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The Fifth Symposium on Social Learning Space: Knowledge Spaces

Knowledge spaces are the thick social spaces through which truth, knowledge and power are created
(Sarah Wright, 2005: 908)

Following the success of the previous four Space Symposia, Knowledge Spaces addressed the role of architecture, spatial planning and the use of different spaces in the construction and experience of curricula and pedagogy in Higher Education.

The symposium addressed the question of how the spaces we create, occupy and challenge, both within the university and beyond it, affect what and how we know, as well as considering who plays what roles in the process of knowledge creation and communication. In particular, the symposium explored:

  • the landscapes of learning in Higher Education
  • the use of ‘real life’ spaces such as urban, public, employment and community settings for the development and enactment of curricula and assessment
  • the relationship between physical classroom spaces and different pedagogical approaches
  • the role of university buildings and curricula in shaping pedagogical and political relations between students and staff

The event offered an exciting and diverse programme of keynote lecture(s), participatory workshop(s) and an interactive research exhibition.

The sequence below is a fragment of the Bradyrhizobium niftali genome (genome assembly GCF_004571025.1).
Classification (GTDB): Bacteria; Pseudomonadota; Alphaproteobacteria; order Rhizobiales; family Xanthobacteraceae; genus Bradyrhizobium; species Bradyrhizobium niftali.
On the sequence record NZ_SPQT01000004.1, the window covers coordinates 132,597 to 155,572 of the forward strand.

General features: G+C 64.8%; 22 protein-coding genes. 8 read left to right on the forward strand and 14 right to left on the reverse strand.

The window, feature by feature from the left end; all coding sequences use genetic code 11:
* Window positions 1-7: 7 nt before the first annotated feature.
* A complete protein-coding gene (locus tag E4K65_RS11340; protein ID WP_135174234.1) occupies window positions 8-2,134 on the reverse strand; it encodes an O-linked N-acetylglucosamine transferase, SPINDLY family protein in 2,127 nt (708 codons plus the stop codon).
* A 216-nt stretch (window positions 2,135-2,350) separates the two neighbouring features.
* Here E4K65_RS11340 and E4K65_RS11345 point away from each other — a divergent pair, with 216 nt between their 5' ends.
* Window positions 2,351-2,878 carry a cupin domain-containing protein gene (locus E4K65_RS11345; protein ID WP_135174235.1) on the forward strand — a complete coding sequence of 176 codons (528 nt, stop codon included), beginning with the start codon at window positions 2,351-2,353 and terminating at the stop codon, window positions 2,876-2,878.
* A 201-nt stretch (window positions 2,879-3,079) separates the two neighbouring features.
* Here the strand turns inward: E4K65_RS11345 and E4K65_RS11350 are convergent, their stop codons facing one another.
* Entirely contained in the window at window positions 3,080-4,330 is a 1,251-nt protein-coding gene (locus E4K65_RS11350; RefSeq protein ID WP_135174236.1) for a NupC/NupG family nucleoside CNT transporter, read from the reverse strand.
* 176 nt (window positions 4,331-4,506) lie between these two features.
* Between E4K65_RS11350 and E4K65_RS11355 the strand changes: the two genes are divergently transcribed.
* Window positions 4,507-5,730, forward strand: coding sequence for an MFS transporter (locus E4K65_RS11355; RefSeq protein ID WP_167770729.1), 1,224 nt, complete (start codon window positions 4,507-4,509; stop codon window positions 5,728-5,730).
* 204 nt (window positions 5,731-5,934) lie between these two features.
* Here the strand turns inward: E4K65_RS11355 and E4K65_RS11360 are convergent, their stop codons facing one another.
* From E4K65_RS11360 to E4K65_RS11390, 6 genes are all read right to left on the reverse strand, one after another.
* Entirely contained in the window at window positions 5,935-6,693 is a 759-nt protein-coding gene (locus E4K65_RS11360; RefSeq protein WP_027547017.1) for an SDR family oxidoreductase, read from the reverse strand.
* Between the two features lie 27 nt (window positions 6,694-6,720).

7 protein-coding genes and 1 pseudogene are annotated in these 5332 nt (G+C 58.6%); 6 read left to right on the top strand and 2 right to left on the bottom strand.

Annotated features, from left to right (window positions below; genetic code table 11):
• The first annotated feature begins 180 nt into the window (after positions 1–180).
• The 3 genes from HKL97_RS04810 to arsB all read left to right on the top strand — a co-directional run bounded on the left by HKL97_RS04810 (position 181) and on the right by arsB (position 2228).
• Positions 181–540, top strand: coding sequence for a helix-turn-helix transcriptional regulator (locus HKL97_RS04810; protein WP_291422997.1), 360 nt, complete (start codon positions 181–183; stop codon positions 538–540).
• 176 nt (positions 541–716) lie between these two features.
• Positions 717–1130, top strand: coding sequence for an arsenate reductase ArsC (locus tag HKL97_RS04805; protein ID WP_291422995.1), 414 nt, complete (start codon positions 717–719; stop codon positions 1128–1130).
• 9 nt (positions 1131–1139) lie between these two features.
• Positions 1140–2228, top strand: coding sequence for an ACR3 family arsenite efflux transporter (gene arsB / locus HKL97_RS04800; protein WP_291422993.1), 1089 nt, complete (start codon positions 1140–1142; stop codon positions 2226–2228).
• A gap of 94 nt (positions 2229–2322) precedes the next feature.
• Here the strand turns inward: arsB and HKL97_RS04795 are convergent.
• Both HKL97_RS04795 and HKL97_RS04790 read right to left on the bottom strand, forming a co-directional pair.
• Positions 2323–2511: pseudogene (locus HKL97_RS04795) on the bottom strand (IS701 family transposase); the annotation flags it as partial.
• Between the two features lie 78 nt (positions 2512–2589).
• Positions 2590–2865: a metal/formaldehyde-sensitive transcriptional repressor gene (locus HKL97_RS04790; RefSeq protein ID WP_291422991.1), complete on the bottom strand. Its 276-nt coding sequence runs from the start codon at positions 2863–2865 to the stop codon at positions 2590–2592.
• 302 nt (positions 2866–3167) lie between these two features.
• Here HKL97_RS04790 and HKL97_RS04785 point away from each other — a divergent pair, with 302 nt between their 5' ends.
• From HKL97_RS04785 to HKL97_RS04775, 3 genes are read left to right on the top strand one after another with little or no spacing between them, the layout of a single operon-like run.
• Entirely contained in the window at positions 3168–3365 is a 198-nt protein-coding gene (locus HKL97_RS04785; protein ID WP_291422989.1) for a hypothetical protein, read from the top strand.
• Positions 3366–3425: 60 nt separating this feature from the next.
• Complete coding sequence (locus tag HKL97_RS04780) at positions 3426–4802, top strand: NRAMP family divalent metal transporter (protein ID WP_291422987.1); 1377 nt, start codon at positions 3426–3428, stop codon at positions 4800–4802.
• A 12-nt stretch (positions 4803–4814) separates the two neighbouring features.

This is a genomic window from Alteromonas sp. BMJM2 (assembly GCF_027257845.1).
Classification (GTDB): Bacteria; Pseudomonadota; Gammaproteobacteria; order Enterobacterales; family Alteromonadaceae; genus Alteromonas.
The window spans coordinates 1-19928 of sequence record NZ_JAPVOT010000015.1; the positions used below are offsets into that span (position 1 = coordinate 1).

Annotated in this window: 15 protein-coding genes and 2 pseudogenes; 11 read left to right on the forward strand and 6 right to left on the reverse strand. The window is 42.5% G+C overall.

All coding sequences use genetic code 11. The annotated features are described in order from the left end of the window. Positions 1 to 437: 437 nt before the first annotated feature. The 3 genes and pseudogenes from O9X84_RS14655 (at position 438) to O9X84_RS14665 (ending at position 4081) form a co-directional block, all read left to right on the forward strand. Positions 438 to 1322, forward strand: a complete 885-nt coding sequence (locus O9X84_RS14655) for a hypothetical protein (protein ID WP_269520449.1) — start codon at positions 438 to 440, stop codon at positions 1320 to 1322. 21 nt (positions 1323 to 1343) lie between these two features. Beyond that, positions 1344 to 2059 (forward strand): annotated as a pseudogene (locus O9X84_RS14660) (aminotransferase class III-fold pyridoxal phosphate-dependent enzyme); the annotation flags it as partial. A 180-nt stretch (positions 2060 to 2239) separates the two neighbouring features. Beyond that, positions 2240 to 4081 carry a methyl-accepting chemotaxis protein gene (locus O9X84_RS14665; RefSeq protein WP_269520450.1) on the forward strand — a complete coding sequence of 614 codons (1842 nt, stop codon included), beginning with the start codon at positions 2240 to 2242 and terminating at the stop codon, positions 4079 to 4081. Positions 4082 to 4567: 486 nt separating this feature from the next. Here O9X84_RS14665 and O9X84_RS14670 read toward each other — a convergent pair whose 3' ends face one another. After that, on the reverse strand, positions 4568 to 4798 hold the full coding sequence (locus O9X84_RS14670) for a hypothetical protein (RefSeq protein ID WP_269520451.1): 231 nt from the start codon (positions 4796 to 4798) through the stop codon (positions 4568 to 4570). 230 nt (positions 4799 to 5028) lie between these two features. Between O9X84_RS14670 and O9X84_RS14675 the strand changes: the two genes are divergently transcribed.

Speakers and workshop leaders:

Professor Mike Neary, University of Lincoln
'Learning Landscapes in Higher Education: the struggle for the idea of the University'

Professor Jonothan Neelands, University of Warwick
'Welcome to the Spielraum!'

Oscar van den Wijngaard and Wilfred van Dellen, University College Maastricht
'Colleagues and Peers at University College Maastricht: collaboration and reciprocity as educational strategy'

Dr Sarah Czerny, Luka Paušić and Bernard Koludrović, University of Rijeka, Croatia
'Blocked spaces: (Re)considering the staff-student relation from the perspective of the blokada in Rijeka'


    Contributions were invited for the research exhibition, in the form of posters, artistic or photographic exhibits, or any other formats which could be reasonably accommodated.